October is traditionally the start of the season for observing starling murmurations, where the birds can be seen in their thousands performing mesmerising aerial displays in the early evening.
It’s been a while, however, since Bristol witnessed a murmuration due to habitat loss.
Over the summer, residents of all ages from Henleaze, Stoke Bishop and Westbury-on-Trym have been working with artist Zoë Cameron to create their own clay bird, and have learned more about the dramatic decline in the starling population in the process.
Zoë said: “We’ve got a wonderful array of birds – some green finches have winged their way into the flock, and there are some very exotic-looking starlings.
“Many people have never used clay before and it’s been a very therapeutic process for them. I’m delighted that so many people have been part of this stunning artwork. All birds have been numbered and will be returned to their creators at the project’s end, to rest and roost.”
The creative process has been a great way to convey information on the challenges facing starlings and has led to debate about changes in farming practices and loss of garden due to insecticides, decking and paving.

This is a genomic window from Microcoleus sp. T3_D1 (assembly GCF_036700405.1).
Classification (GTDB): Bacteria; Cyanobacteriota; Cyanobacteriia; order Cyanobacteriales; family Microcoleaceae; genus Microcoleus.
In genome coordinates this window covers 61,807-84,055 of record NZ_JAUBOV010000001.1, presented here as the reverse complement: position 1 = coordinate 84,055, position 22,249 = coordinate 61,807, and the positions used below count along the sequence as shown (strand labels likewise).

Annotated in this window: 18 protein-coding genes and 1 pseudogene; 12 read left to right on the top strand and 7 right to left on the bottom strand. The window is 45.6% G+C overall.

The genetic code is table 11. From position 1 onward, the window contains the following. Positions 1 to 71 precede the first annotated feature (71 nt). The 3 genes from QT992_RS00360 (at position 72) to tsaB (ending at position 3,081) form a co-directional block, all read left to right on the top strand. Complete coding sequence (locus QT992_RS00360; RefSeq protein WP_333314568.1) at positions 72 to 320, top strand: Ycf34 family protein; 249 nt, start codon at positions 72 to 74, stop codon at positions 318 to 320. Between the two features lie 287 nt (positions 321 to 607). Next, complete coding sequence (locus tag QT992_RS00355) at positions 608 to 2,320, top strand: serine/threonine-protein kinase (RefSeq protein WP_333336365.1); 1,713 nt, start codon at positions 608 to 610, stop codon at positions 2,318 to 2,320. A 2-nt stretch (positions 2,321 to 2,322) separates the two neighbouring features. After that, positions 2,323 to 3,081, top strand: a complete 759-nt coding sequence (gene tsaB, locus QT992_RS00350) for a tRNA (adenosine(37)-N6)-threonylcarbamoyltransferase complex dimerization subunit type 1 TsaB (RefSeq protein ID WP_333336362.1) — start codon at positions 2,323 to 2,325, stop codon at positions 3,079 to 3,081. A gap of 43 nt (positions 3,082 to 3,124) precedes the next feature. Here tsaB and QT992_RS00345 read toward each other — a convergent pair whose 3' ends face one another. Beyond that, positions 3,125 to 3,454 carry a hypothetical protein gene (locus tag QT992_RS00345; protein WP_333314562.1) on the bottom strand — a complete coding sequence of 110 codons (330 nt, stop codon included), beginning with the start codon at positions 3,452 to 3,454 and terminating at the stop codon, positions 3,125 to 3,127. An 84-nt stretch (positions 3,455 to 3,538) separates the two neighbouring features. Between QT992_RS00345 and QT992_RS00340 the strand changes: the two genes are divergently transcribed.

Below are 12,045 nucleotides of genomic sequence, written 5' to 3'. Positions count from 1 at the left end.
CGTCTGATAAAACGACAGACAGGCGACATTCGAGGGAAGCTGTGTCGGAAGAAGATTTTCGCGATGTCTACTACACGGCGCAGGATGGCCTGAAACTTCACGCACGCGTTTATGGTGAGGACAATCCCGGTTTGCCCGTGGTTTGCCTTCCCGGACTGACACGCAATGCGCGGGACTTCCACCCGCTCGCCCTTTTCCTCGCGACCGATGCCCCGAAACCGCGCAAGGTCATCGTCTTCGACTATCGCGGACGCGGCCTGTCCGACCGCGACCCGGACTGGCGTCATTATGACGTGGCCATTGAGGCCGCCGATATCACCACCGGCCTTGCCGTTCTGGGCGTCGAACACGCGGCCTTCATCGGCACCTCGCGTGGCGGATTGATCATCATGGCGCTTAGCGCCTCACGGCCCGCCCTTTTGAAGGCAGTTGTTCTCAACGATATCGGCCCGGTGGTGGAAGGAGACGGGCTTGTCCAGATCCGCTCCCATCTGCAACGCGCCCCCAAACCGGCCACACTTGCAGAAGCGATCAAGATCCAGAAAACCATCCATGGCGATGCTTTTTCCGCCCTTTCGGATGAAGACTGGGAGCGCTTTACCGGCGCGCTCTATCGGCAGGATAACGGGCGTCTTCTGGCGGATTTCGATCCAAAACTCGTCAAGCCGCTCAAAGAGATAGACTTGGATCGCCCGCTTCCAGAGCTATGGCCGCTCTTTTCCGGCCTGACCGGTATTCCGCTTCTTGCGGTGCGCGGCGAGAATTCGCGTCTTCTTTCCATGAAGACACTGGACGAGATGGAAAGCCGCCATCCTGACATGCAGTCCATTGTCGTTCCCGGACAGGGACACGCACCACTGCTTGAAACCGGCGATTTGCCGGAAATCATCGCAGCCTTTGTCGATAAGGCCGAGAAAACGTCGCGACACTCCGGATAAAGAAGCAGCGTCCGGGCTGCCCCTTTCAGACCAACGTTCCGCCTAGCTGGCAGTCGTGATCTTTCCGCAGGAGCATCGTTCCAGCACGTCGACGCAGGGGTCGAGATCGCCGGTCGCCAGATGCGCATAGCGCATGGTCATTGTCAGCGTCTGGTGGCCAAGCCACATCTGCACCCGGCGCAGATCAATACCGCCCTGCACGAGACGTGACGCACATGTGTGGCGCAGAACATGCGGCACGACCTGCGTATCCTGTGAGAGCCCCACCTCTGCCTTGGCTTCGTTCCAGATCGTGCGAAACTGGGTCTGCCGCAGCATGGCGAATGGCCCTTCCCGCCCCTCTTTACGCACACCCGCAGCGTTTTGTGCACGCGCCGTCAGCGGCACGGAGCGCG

Zoë has been encouraging participants to put out mealworms and wash their bird-feeders, and has highlighted the importance of lawns for feeding.
Free public workshops were held in community spaces, parks, pub gardens, churches, old people’s homes and libraries. The response from community leaders and participants has been overwhelmingly positive.
Councillor for Stoke Bishop, Peter Abraham said: “The murmuration is unique and a first on Bristol Downs and has involved lots of local residents, young and old. The artist and organisers are to be congratulated. I urge you to make every effort to visit. Art breaking the boundaries on your doorstep – it does not get better than that.”
A Bristol Murmuration can be viewed from 17 – 25 October, from dawn till dusk. A bird-hide manned by volunteer ‘twitchers’ will provide information on the project and loan out binoculars for individual bird spotting.